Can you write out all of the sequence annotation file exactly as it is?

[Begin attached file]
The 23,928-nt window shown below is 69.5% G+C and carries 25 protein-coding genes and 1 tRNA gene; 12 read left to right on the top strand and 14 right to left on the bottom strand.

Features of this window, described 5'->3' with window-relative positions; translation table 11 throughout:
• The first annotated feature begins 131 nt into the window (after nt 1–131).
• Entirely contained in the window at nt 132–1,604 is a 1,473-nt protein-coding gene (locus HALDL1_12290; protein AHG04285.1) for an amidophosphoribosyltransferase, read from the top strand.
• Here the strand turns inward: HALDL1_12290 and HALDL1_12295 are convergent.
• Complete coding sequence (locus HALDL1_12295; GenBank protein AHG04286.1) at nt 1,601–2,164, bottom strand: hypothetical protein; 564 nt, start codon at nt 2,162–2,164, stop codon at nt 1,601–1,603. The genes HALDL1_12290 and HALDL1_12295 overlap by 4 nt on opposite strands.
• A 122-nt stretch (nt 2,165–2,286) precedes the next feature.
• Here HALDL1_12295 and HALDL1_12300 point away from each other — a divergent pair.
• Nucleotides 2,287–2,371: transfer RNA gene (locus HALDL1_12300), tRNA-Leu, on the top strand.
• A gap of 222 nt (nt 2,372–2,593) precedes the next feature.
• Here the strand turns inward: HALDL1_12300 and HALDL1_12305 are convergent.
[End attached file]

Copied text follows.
The 23,928-nt window shown below is 69.5% G+C and carries 25 protein-coding genes and 1 tRNA gene; 12 read left to right on the top strand and 14 right to left on the bottom strand.

Features of this window, described 5'->3' with window-relative positions; translation table 11 throughout:
• The first annotated feature begins 131 nt into the window (after nt 1–131).
• Entirely contained in the window at nt 132–1,604 is a 1,473-nt protein-coding gene (locus HALDL1_12290; protein AHG04285.1) for an amidophosphoribosyltransferase, read from the top strand.
• Here the strand turns inward: HALDL1_12290 and HALDL1_12295 are convergent.
• Complete coding sequence (locus HALDL1_12295; GenBank protein AHG04286.1) at nt 1,601–2,164, bottom strand: hypothetical protein; 564 nt, start codon at nt 2,162–2,164, stop codon at nt 1,601–1,603. The genes HALDL1_12290 and HALDL1_12295 overlap by 4 nt on opposite strands.
• A 122-nt stretch (nt 2,165–2,286) precedes the next feature.
• Here HALDL1_12295 and HALDL1_12300 point away from each other — a divergent pair.
• Nucleotides 2,287–2,371: transfer RNA gene (locus HALDL1_12300), tRNA-Leu, on the top strand.
• A gap of 222 nt (nt 2,372–2,593) precedes the next feature.
• Here the strand turns inward: HALDL1_12300 and HALDL1_12305 are convergent.